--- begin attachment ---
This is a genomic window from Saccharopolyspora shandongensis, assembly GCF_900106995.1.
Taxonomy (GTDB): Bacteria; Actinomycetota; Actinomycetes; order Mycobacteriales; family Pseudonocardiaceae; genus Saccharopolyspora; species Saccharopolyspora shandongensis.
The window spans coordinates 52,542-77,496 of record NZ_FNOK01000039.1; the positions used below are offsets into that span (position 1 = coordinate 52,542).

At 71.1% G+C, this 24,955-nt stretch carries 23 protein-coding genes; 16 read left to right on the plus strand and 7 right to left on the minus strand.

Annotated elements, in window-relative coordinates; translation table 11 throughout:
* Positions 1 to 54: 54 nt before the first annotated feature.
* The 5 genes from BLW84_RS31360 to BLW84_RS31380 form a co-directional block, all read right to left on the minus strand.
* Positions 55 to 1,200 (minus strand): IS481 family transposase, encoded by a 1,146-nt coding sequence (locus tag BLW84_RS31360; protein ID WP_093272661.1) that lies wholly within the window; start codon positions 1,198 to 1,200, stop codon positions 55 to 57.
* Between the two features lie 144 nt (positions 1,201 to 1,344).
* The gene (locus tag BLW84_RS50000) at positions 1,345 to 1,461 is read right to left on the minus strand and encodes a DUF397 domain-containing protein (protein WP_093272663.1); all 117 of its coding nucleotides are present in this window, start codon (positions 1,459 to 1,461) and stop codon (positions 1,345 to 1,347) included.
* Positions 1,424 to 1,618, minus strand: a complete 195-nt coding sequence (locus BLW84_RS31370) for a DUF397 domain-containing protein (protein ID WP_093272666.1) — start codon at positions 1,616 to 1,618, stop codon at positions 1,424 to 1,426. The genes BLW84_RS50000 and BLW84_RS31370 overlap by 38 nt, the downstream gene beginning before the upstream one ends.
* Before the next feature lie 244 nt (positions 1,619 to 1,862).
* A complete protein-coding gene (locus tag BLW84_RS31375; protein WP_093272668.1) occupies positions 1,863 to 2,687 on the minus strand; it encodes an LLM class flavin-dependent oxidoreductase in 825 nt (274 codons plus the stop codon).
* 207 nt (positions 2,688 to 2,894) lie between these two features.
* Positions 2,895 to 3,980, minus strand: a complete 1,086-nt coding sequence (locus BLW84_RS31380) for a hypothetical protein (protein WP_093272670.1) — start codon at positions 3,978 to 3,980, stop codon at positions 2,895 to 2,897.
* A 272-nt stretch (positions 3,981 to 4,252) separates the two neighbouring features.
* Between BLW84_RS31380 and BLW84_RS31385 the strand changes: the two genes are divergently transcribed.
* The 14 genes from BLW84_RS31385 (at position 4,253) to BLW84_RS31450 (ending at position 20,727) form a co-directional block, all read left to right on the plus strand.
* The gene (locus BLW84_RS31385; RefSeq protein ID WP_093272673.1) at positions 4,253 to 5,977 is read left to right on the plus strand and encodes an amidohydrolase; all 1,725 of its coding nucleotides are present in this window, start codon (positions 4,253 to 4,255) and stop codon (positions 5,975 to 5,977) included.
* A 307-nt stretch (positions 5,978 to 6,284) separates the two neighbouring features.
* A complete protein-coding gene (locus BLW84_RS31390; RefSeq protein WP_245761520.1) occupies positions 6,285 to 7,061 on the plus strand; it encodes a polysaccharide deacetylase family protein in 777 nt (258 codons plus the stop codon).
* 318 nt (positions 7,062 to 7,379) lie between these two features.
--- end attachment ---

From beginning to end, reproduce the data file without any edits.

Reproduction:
This is a genomic window from Saccharopolyspora shandongensis, assembly GCF_900106995.1.
Taxonomy (GTDB): Bacteria; Actinomycetota; Actinomycetes; order Mycobacteriales; family Pseudonocardiaceae; genus Saccharopolyspora; species Saccharopolyspora shandongensis.
The window spans coordinates 52,542-77,496 of record NZ_FNOK01000039.1; the positions used below are offsets into that span (position 1 = coordinate 52,542).

At 71.1% G+C, this 24,955-nt stretch carries 23 protein-coding genes; 16 read left to right on the plus strand and 7 right to left on the minus strand.

Annotated elements, in window-relative coordinates; translation table 11 throughout:
* Positions 1 to 54: 54 nt before the first annotated feature.
* The 5 genes from BLW84_RS31360 to BLW84_RS31380 form a co-directional block, all read right to left on the minus strand.
* Positions 55 to 1,200 (minus strand): IS481 family transposase, encoded by a 1,146-nt coding sequence (locus tag BLW84_RS31360; protein ID WP_093272661.1) that lies wholly within the window; start codon positions 1,198 to 1,200, stop codon positions 55 to 57.
* Between the two features lie 144 nt (positions 1,201 to 1,344).
* The gene (locus tag BLW84_RS50000) at positions 1,345 to 1,461 is read right to left on the minus strand and encodes a DUF397 domain-containing protein (protein WP_093272663.1); all 117 of its coding nucleotides are present in this window, start codon (positions 1,459 to 1,461) and stop codon (positions 1,345 to 1,347) included.
* Positions 1,424 to 1,618, minus strand: a complete 195-nt coding sequence (locus BLW84_RS31370) for a DUF397 domain-containing protein (protein ID WP_093272666.1) — start codon at positions 1,616 to 1,618, stop codon at positions 1,424 to 1,426. The genes BLW84_RS50000 and BLW84_RS31370 overlap by 38 nt, the downstream gene beginning before the upstream one ends.
* Before the next feature lie 244 nt (positions 1,619 to 1,862).
* A complete protein-coding gene (locus tag BLW84_RS31375; protein WP_093272668.1) occupies positions 1,863 to 2,687 on the minus strand; it encodes an LLM class flavin-dependent oxidoreductase in 825 nt (274 codons plus the stop codon).
* 207 nt (positions 2,688 to 2,894) lie between these two features.
* Positions 2,895 to 3,980, minus strand: a complete 1,086-nt coding sequence (locus BLW84_RS31380) for a hypothetical protein (protein WP_093272670.1) — start codon at positions 3,978 to 3,980, stop codon at positions 2,895 to 2,897.
* A 272-nt stretch (positions 3,981 to 4,252) separates the two neighbouring features.
* Between BLW84_RS31380 and BLW84_RS31385 the strand changes: the two genes are divergently transcribed.
* The 14 genes from BLW84_RS31385 (at position 4,253) to BLW84_RS31450 (ending at position 20,727) form a co-directional block, all read left to right on the plus strand.
* The gene (locus BLW84_RS31385; RefSeq protein ID WP_093272673.1) at positions 4,253 to 5,977 is read left to right on the plus strand and encodes an amidohydrolase; all 1,725 of its coding nucleotides are present in this window, start codon (positions 4,253 to 4,255) and stop codon (positions 5,975 to 5,977) included.
* A 307-nt stretch (positions 5,978 to 6,284) separates the two neighbouring features.
* A complete protein-coding gene (locus BLW84_RS31390; RefSeq protein WP_245761520.1) occupies positions 6,285 to 7,061 on the plus strand; it encodes a polysaccharide deacetylase family protein in 777 nt (258 codons plus the stop codon).
* 318 nt (positions 7,062 to 7,379) lie between these two features.